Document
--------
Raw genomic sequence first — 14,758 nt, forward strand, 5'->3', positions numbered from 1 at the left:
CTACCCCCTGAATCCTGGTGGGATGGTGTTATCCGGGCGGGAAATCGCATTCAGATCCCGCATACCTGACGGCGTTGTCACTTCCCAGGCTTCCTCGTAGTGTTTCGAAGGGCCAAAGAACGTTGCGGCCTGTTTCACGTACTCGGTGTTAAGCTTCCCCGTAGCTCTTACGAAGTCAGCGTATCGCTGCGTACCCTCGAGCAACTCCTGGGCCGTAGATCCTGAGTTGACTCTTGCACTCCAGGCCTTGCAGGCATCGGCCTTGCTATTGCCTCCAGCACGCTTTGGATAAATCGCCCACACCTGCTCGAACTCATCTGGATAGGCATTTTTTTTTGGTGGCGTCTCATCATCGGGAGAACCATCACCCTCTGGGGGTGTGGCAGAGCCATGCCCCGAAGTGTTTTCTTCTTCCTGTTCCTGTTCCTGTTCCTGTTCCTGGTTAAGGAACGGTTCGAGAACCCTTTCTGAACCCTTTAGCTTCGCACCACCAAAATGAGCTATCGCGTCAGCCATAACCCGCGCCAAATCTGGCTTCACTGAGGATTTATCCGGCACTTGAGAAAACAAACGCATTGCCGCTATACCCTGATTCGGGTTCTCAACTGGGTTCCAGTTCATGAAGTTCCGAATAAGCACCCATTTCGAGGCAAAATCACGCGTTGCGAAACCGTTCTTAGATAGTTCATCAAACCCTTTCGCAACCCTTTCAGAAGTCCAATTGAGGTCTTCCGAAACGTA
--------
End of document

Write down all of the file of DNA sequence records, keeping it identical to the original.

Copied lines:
Raw genomic sequence first — 14,758 nt, forward strand, 5'->3', positions numbered from 1 at the left:
CTACCCCCTGAATCCTGGTGGGATGGTGTTATCCGGGCGGGAAATCGCATTCAGATCCCGCATACCTGACGGCGTTGTCACTTCCCAGGCTTCCTCGTAGTGTTTCGAAGGGCCAAAGAACGTTGCGGCCTGTTTCACGTACTCGGTGTTAAGCTTCCCCGTAGCTCTTACGAAGTCAGCGTATCGCTGCGTACCCTCGAGCAACTCCTGGGCCGTAGATCCTGAGTTGACTCTTGCACTCCAGGCCTTGCAGGCATCGGCCTTGCTATTGCCTCCAGCACGCTTTGGATAAATCGCCCACACCTGCTCGAACTCATCTGGATAGGCATTTTTTTTTGGTGGCGTCTCATCATCGGGAGAACCATCACCCTCTGGGGGTGTGGCAGAGCCATGCCCCGAAGTGTTTTCTTCTTCCTGTTCCTGTTCCTGTTCCTGTTCCTGGTTAAGGAACGGTTCGAGAACCCTTTCTGAACCCTTTAGCTTCGCACCACCAAAATGAGCTATCGCGTCAGCCATAACCCGCGCCAAATCTGGCTTCACTGAGGATTTATCCGGCACTTGAGAAAACAAACGCATTGCCGCTATACCCTGATTCGGGTTCTCAACTGGGTTCCAGTTCATGAAGTTCCGAATAAGCACCCATTTCGAGGCAAAATCACGCGTTGCGAAACCGTTCTTAGATAGTTCATCAAACCCTTTCGCAACCCTTTCAGAAGTCCAATTGAGGTCTTCCGAAACGTA